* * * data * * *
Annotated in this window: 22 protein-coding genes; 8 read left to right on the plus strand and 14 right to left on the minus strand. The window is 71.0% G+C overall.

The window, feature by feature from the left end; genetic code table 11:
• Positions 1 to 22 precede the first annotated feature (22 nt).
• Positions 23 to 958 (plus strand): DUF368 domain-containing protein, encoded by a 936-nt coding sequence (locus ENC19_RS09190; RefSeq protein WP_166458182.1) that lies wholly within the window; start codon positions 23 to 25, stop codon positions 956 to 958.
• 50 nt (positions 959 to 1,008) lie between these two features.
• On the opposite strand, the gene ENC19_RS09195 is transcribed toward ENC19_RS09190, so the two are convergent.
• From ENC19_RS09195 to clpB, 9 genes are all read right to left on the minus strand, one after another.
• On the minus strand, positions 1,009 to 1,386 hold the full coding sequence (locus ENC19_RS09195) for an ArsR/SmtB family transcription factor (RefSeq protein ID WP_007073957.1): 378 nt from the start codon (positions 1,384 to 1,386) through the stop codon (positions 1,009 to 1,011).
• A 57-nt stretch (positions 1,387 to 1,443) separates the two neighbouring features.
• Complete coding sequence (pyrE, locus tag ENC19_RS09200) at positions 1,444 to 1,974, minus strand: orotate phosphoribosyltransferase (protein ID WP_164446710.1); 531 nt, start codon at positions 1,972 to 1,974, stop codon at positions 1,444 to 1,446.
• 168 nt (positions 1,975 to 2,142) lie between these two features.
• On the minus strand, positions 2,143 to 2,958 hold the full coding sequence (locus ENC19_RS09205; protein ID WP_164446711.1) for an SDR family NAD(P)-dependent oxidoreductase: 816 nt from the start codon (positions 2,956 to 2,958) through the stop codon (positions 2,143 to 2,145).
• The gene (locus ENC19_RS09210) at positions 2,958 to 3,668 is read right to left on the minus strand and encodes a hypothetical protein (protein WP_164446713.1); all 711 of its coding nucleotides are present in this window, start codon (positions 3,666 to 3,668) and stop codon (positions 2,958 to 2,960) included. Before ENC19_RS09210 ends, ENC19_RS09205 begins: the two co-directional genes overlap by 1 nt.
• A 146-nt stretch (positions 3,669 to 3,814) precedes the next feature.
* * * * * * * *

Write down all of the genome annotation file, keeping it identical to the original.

Annotated in this window: 22 protein-coding genes; 8 read left to right on the plus strand and 14 right to left on the minus strand. The window is 71.0% G+C overall.

The window, feature by feature from the left end; genetic code table 11:
• Positions 1 to 22 precede the first annotated feature (22 nt).
• Positions 23 to 958 (plus strand): DUF368 domain-containing protein, encoded by a 936-nt coding sequence (locus ENC19_RS09190; RefSeq protein WP_166458182.1) that lies wholly within the window; start codon positions 23 to 25, stop codon positions 956 to 958.
• 50 nt (positions 959 to 1,008) lie between these two features.
• On the opposite strand, the gene ENC19_RS09195 is transcribed toward ENC19_RS09190, so the two are convergent.
• From ENC19_RS09195 to clpB, 9 genes are all read right to left on the minus strand, one after another.
• On the minus strand, positions 1,009 to 1,386 hold the full coding sequence (locus ENC19_RS09195) for an ArsR/SmtB family transcription factor (RefSeq protein ID WP_007073957.1): 378 nt from the start codon (positions 1,384 to 1,386) through the stop codon (positions 1,009 to 1,011).
• A 57-nt stretch (positions 1,387 to 1,443) separates the two neighbouring features.
• Complete coding sequence (pyrE, locus tag ENC19_RS09200) at positions 1,444 to 1,974, minus strand: orotate phosphoribosyltransferase (protein ID WP_164446710.1); 531 nt, start codon at positions 1,972 to 1,974, stop codon at positions 1,444 to 1,446.
• 168 nt (positions 1,975 to 2,142) lie between these two features.
• On the minus strand, positions 2,143 to 2,958 hold the full coding sequence (locus ENC19_RS09205; protein ID WP_164446711.1) for an SDR family NAD(P)-dependent oxidoreductase: 816 nt from the start codon (positions 2,956 to 2,958) through the stop codon (positions 2,143 to 2,145).
• The gene (locus ENC19_RS09210) at positions 2,958 to 3,668 is read right to left on the minus strand and encodes a hypothetical protein (protein WP_164446713.1); all 711 of its coding nucleotides are present in this window, start codon (positions 3,666 to 3,668) and stop codon (positions 2,958 to 2,960) included. Before ENC19_RS09210 ends, ENC19_RS09205 begins: the two co-directional genes overlap by 1 nt.
• A 146-nt stretch (positions 3,669 to 3,814) precedes the next feature.